But moving here was in my thirties. Being here now is in my fifties. And there many things I want to accomplish, do, see, enjoy, celebrate, and be while I’m still on this planet that quite frankly I deserve to accomplish, do, see, enjoy, celebrate, and be without looking over my shoulder every goddamned time I walk out my front door. (Chicagoan reading this, you deserve that too, by the way.)

Enough is enough when it’s enough. There will be a day when you’ll get a blog update in your inbox or in your socials and read about where Ryan and I eventually decided to be–after we’re there. I won’t telegraph it and I have never been one for goodbyes. My transitions have always been like light switches. The stress-avoidant autistic in my likes it that way. I’m not saying my exit from Chicago will be tomorrow. But I am saying, with certainty, that it will be, and sooner rather than later. Until then, like the rest of us, I’ll do my best to keep my head down and make the best of it. 

The inevitableness I feel about it reminds be of what Democratic Pennsylvania senator John Fetterman said about the far-left Progressive movement. He takes pains to point out that he didn’t leave that wing of his political party. With all of its ideological change—change that he finds toxic—the movement really left him.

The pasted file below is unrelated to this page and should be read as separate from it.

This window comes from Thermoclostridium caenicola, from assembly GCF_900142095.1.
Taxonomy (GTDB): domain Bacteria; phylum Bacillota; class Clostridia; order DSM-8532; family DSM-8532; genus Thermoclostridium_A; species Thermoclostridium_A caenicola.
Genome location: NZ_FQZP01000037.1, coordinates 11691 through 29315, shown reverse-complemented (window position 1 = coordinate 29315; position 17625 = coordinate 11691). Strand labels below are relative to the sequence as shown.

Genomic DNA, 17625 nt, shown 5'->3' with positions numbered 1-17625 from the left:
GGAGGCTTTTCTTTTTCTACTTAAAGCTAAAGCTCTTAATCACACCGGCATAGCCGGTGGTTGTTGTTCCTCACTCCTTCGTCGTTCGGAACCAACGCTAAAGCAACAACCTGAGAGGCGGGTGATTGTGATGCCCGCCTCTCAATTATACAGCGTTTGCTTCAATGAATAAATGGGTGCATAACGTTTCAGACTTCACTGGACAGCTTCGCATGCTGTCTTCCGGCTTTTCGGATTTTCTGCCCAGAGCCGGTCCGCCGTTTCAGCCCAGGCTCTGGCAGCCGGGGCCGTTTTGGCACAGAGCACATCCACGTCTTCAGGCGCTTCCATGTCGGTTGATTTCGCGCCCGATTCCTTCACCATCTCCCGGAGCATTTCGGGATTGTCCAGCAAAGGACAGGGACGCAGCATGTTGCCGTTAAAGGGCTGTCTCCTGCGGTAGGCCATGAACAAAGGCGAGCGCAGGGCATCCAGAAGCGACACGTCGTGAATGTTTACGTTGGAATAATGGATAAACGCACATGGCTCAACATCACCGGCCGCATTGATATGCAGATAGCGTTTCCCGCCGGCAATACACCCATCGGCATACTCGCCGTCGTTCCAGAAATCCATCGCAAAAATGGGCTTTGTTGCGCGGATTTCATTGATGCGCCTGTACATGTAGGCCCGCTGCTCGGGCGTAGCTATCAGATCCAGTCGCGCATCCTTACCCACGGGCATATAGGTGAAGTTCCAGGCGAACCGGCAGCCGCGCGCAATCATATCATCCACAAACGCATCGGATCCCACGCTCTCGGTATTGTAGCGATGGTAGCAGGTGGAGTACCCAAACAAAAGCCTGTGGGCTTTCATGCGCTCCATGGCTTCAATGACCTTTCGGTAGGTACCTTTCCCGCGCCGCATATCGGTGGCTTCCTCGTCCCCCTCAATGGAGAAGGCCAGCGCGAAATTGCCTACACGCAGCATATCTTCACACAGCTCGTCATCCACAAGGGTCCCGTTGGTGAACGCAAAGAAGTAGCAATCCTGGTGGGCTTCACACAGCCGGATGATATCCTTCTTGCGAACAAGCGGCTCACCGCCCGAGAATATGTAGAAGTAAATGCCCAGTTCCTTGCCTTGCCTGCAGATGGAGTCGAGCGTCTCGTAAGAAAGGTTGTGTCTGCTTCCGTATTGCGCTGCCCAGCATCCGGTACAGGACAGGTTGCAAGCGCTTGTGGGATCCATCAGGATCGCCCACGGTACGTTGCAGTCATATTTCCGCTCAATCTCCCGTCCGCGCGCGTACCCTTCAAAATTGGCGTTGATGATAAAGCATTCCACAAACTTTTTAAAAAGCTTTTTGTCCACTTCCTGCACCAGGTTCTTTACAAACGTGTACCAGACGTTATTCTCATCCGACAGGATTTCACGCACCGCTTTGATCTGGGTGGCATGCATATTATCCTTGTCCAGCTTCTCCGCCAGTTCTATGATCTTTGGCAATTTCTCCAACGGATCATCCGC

Riding that magic carpet out of town is a lot less bittersweet when the rug’s already been pulled out from under you.

Categories: Backstory Blog Anniversaries CHICAGO Politics

Mike Doyle

I’m an #OpenlyAutistic gay, Hispanic, urbanist, Disney World fan, New York native, politically independent, Jewish blogger in Chicago. I believe in social justice, big cities, and public transit. I write words and raise money for nonprofits. I’ve written this blog since 2005. And counting...

My Bio | My Conversion | My Family Reunion

Follow My Socials:

Contact Me:

1 reply

  1. As I pondered the affordability and cacophony of Los Angeles for one newly retired, coming back to my beloved Chicago was certainly high on my list. I just didn’t think I could adjust to a place where the life of an adult playground had been sucked out.
    So I chose the mountains of Western North Carolina, and the Asheville metropolis (!). Many out-of-town progressives are coming here; I can always visit , but I hear the Dearborn Social Club is gone…

Leave a comment...